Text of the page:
Front Page Titles (by Subject) PREFACE - Select Essays in Anglo-American Legal History, vol. 3
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PREFACE - Committee of the Association of American Law Schools, Select Essays in Anglo-American Legal History, vol. 3 
Select Essays in Anglo-American Legal History, by various authors, compiled and edited by a committee of the Association of American Law Schools, in three volumes (Boston: Little, Brown, and Company, 1909). Vol. 3.
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WITH the present Volume ends this collection of essays, and the editors finish their task.
Suffice it, in taking leave, to express the hope that these volumes have in perusal been as interesting to their readers as they were in preparation to their editors. Carlyle, discoursing on History, reminds us that “whereas of old the charm of History lay chiefly in gratifying our common appetite for the wonderful, for the unknown, and her office was but as that of Minstrel and Story-teller, she has now farther become a Schoolmistress, and professes to instruct in gratifying.” That these essays may gratify while instructing is the wish of the editors.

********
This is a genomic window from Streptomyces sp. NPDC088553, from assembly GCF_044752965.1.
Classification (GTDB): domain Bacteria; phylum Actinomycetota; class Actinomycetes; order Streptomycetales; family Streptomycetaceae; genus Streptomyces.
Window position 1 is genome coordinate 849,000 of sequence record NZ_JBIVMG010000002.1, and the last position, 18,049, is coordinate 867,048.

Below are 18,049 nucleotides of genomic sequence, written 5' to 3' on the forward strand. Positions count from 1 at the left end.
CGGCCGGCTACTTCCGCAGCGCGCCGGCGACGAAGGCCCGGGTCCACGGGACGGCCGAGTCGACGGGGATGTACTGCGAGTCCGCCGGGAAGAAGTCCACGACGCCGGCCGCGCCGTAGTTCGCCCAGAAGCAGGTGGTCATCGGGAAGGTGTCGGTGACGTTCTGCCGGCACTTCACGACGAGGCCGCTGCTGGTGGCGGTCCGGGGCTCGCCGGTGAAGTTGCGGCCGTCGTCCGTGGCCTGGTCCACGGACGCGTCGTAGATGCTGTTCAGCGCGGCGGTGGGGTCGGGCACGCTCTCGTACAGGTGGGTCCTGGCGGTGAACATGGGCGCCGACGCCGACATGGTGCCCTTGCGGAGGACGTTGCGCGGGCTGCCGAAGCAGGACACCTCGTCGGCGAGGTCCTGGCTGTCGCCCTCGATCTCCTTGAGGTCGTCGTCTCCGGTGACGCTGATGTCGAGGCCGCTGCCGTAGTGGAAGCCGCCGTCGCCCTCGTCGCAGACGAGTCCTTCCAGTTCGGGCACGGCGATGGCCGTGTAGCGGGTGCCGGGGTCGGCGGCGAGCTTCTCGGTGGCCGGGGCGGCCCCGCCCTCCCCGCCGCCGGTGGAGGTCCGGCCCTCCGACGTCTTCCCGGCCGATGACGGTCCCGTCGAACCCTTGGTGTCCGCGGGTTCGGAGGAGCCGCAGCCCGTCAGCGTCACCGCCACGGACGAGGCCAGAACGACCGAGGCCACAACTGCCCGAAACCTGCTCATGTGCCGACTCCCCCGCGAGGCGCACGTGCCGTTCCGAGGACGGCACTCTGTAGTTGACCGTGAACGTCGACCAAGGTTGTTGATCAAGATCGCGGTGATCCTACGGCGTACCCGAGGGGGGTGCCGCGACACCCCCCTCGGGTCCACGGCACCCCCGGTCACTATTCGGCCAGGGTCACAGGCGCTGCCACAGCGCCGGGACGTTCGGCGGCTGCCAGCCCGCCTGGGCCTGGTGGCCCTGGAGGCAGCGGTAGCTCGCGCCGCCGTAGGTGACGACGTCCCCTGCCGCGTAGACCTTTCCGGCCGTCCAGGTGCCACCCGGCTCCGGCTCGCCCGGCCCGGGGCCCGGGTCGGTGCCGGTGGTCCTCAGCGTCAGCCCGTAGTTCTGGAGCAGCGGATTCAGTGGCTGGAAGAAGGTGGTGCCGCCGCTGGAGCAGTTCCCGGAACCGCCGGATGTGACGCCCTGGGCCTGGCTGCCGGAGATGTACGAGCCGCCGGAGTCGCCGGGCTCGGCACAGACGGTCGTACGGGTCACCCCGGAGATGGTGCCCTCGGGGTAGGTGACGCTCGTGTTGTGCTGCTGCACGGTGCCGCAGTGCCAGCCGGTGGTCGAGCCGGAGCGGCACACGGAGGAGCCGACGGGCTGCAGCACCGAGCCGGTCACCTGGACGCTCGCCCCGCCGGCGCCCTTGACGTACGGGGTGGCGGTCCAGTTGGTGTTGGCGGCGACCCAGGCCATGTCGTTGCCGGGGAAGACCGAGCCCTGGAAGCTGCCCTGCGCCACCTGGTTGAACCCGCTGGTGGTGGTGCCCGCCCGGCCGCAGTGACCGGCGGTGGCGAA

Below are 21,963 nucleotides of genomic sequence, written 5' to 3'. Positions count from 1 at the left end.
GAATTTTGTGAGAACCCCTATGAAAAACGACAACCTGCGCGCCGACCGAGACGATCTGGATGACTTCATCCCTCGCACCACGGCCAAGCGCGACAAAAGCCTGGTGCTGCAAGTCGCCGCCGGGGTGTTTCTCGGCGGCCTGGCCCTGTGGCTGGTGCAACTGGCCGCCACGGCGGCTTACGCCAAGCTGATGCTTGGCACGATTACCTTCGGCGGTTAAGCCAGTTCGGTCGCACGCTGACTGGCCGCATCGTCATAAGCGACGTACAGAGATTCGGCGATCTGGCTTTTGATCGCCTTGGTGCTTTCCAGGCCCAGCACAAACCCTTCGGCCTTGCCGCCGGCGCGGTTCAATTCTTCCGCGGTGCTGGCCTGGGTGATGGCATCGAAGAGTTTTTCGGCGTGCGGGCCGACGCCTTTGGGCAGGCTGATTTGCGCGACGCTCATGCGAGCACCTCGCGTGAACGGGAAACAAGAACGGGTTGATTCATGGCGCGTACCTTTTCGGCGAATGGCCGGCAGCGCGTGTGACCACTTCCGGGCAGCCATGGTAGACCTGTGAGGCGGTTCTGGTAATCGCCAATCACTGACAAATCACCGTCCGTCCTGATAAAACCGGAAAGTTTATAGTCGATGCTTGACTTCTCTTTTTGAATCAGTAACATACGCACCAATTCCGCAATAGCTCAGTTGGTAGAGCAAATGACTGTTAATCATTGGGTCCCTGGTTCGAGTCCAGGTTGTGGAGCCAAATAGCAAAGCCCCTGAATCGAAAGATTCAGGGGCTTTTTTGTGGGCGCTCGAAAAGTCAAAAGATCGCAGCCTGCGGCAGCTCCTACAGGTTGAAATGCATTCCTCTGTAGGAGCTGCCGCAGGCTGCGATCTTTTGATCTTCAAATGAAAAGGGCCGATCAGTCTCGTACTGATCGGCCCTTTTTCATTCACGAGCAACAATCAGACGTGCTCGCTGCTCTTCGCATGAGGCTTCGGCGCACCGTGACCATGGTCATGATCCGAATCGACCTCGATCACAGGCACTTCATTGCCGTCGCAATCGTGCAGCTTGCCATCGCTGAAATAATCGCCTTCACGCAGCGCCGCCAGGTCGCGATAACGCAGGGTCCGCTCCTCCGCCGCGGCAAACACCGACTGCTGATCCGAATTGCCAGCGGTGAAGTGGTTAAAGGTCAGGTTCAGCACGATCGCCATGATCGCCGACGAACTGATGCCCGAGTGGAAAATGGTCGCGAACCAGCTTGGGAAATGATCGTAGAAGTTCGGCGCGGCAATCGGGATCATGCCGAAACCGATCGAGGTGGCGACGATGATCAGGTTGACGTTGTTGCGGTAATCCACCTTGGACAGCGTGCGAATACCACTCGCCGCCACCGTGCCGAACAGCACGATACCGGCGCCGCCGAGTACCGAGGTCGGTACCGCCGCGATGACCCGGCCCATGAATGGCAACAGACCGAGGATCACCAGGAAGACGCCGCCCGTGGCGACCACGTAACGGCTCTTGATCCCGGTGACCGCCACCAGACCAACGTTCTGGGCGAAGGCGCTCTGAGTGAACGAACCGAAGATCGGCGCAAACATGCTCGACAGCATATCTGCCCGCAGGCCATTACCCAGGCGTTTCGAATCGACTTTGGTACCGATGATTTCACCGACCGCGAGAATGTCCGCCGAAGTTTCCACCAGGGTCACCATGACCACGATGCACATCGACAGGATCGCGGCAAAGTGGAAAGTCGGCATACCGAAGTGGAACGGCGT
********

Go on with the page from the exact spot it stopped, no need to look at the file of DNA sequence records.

It is to them a special satisfaction, in this third Volume, to have succeeded in the endeavor (announced in the preface to the second Volume) to include an essay worthily representative of French scholarship in the field of English law—that of Professor Robert Caillemer, of the University of Grenoble.
In this Volume, the topics are all of concrete and vivid interest. Several of them trace principles still in process of growth. Research has in some important respects revealed different results to different scholars working on the same materials. Hence occasionally the added interest, for the student, of reconciling the conflicting beliefs, or of choosing between them. For those who must decline either alternative, there remains the consolation proffered six centuries ago by the seer of Italy, “To doubt is not less grateful than to know.”
The editors, in thus assembling these seventy-six essays, may be granted leave (without desiring to magnify their office) humbly to take pleasure in the thought that at least and at last something has been finished which needed to be done, while the profession is awaiting the accomplishment of greater and more difficult tasks in the vast region of Anglo-American legal history.
July 1, 1909.